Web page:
from 1994 gives us a very intimate look at the
    Director who talks about his uneducated beginnings,
    the films that influenced his career, and how he
    rose to filmmaker status.
    (length: approx. 55 minutes)
    There are 5 original trailers presented
    from every corner of the globe. We have the U.S.
    trailer and the U.K. trailer as well as the French,
    German and Japanese trailers. It's really cool
    to see how this film was promoted throughout the
    There are 13 television spots that actually
    trace the movie from its initial premier through
    spots that promote the film's recognition and awards.
    Still Galleries is an entire section
    devoted to production stills, posters, trade ads,
    production designs and logos. My favorite section
    was Props and Memorabilia that had photos of the
    samurai sword Bruce Willis uses to kill his
    attackers, as well as the Red Apple cigarettes
    that he orders in Marsellus's club.
    Another section is devoted entirely to Pulp
    Fictions Reviews & Articles that have been
    printed since the film's release. These critics
    are with such high-profile publications such as
    The New York Times; The Village Voice; LA
    and London Times. These are
    all text based articles that can be browsed through
    using your remote.
    Though there is an awful amount of added material
    here, the one feature that seems to be missing is
    an audio commentary. I am surprised that none was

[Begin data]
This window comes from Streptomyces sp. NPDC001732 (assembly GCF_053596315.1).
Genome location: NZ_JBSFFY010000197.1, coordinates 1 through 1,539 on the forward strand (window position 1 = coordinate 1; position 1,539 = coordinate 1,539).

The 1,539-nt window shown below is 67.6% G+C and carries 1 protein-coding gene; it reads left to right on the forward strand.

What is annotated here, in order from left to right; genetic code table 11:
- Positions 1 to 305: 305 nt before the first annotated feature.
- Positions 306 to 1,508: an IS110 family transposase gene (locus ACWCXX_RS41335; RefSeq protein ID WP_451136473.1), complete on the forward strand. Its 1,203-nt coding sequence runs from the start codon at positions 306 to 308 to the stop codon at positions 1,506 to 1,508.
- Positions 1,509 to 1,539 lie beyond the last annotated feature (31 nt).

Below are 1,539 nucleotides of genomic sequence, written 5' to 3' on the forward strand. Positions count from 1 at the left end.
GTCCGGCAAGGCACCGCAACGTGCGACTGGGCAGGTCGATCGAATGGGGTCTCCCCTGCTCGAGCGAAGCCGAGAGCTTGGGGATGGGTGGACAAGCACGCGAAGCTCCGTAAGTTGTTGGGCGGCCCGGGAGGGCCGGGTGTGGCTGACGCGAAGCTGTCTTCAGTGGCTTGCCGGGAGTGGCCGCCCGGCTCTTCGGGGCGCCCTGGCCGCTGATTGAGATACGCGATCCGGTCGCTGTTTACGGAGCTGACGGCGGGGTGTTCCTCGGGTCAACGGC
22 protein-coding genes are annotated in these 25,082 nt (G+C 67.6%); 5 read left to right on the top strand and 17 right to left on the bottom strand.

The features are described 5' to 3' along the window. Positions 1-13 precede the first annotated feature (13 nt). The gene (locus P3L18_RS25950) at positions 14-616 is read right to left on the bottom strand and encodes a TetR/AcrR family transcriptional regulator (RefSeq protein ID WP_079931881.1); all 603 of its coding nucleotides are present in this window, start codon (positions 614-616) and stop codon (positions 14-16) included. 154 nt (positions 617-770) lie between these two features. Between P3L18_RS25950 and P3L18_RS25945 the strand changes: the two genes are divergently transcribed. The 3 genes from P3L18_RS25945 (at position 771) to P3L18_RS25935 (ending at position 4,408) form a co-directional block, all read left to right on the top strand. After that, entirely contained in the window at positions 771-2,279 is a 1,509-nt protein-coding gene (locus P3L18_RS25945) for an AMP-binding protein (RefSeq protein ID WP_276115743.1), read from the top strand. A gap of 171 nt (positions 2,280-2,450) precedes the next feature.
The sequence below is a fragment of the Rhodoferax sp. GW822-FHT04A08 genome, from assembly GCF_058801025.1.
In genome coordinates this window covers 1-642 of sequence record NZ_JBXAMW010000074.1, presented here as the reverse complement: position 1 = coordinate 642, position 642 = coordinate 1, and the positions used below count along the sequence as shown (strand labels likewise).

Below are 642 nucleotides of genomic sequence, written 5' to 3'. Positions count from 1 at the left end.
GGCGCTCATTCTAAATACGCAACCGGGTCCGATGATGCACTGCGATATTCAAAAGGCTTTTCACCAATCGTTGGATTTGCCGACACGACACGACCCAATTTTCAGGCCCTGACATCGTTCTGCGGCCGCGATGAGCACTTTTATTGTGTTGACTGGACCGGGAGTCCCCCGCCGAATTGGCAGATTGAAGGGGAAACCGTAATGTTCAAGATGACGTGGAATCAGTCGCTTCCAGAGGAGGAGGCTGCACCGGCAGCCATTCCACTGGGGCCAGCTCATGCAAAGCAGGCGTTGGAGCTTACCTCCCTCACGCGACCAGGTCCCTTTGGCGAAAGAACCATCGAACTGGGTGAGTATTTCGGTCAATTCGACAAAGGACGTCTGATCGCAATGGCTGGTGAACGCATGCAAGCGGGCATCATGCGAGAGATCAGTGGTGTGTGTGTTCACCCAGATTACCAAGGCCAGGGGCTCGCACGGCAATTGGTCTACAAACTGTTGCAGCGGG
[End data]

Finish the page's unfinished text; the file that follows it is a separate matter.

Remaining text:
recorded for this Collector's Edition.
    Final Thoughts
    Revisiting Pulp Fiction after all these
    years turned out to be one of the most exciting
    moments in my Home Theater career. I just sat
    on my couch with a big fat stupid grin on my
    face as I listened to some of the sharpest and
    coolest dialogue ever spoken in film. Who ever
    thought that during the film's initial 14 minutes
    I'd be immersed in conversation about "eating a
    bitch out" vs. giving a woman a foot massage.
    Miramax has done an outstanding job with this
    2-disc Collector's Edition that not only sports
    a wonderfully clean new transfer with a hip-shakin'
    5.1 DTS soundtrack, but a handful of supplemental
    material that will keep you busy for quite some
    time. All of this can be yours for an on-line
    price of less than $23.
    If I recommended this DVD any more I'd be begging
    you to buy it.
    Release Date: August 20, 2002
  2. Dave H

    Dave H Producer

    Aug 13, 2000
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    Awesome. I am really looking forward to watching this next week.
  3. Steeve Bergeron

    Steeve Bergeron Cinematographer

    Feb 3, 1999
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    Steeve Bergeron
    I love this movie! I'll be first in line next tuesday.
  4. Joshua Moran

    Joshua Moran Supporting Actor

    Apr 11, 2000
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    I think I just wet myself [​IMG]
  5. Craig S

    Craig S Producer

    Mar 4, 2000
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    League City, Texas
    Real Name:
    Craig Seanor
    Man, the reviews for both this and Jackie Brown have been nothing but raves. I'm thinking double-feature Tuesday night!! [​IMG]
  6. MikeFR

    MikeFR Supporting Actor

    May 16, 2002
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    Awesome review.